NYT Blog: Reading more about activist Anna Mae Pictou Aquash

American 	Indian Movement activist Anna Mae Pictou-Aquash on the Pine Ridge Reservation. File Photo Kevin McKierman/SIPA Press.
American Indian Movement activist Anna Mae Pictou-Aquash is seen in this photo on the Pine Ridge Reservation in South Dakota. Photo © KM/SIPA Press

The New York Times offers two more sources to learn about American Indian Movement activist Anna Mae Pictou Aquash -- The Life and Death of Anna Mae Aquash by Johanna Brand and Who Would Unbraid Her Hair : the Legend of Annie Mae by Antoinette Nora Claypoole:
Johanna Brand, a Canadian journalist and the author of “The Life and Death of Anna Mae Aquash,” spent a year in the late 1970s talking to Aquash’s friends and family. Brand’s brief biography vividly describes Aquash’s early years in a community of Mikmaq Indians in Nova Scotia, where she lived in a small hut without electricity or running water. By her early 20s, Aquash had moved to Boston and was married and raising two young daughters. It was here that she began to work as a community organizer, helping other Mikmaq Indians find work, housing and counseling services. Later, she taught at an Indian cultural center in Maine. Brand’s book was first published in 1978, years before anyone was found criminally responsible for Aquash’s murder.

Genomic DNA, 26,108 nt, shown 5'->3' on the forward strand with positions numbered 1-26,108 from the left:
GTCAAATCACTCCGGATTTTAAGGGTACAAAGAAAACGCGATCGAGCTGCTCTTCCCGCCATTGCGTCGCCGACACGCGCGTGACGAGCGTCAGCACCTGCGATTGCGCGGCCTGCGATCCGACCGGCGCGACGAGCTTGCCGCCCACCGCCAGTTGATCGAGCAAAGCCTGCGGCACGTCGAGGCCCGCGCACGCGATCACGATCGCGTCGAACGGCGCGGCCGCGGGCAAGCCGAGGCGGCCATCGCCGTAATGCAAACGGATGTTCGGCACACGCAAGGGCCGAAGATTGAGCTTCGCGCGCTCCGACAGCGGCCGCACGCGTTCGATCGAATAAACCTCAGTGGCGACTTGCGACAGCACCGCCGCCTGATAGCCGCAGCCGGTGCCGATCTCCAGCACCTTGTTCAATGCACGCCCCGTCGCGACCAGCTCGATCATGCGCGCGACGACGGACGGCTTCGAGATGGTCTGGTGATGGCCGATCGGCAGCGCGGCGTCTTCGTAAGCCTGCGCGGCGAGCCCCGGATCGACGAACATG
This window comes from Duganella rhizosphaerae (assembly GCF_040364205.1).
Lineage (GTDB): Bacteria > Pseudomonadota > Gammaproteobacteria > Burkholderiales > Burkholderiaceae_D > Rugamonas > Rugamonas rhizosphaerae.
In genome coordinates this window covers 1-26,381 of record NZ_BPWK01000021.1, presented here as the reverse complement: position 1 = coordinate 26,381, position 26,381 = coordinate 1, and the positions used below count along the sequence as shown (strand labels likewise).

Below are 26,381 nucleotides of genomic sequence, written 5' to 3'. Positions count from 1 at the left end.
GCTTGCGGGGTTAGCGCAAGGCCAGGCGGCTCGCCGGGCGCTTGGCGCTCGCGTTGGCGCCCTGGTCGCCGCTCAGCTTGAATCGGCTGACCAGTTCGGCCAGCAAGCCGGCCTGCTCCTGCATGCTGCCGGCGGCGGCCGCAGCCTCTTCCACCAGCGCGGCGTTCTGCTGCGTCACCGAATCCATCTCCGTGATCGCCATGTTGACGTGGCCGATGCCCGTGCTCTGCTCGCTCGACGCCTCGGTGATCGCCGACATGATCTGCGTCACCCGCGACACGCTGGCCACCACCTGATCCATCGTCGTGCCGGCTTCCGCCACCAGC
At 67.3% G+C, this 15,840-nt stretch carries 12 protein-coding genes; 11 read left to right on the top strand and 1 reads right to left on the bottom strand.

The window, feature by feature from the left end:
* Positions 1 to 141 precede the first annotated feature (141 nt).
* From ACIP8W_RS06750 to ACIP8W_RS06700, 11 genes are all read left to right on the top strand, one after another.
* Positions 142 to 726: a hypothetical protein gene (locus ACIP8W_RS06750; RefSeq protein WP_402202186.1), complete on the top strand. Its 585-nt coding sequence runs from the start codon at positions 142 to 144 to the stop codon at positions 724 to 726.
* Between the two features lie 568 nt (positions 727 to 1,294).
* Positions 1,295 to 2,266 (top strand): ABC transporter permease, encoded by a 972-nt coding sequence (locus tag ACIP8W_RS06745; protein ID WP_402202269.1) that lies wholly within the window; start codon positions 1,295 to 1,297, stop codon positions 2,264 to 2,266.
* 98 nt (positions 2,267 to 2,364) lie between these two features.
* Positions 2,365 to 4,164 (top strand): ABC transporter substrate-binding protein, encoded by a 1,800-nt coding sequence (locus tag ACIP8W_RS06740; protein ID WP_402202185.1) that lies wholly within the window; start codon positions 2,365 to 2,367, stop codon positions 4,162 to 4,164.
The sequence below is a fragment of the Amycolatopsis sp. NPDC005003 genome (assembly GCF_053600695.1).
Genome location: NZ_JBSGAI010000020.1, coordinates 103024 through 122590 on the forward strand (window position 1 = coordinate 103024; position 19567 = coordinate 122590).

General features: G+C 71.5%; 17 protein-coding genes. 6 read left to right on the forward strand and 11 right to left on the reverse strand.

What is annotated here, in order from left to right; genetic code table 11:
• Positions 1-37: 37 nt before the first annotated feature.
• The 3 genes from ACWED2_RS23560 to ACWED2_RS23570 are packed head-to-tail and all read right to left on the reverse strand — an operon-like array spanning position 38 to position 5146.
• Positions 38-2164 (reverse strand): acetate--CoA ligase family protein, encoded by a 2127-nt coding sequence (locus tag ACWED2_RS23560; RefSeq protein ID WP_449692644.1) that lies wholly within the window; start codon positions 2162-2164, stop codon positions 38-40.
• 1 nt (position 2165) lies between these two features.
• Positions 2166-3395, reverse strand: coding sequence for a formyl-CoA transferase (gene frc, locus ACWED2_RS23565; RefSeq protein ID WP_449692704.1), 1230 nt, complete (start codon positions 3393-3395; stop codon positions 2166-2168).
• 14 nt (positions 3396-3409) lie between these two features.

In 1999, Antoinette Nora Claypoole, a teacher and Native American activist, published “Who Would Unbraid Her Hair: The Legend of Annie Mae.” Claypoole’s unconventional biography explores Anna Mae’s deep commitment to Native American rights and uses a mix of poetry and prose to describe Aquash’s life and the circumstances surrounding her death.

Get the Story:
The 6th Floor: More on the Life and Times of Anna Mae Aquash (The New York Times 4/30)

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New York Times magazine runs feature on Anna Mae Aquash (4/25)

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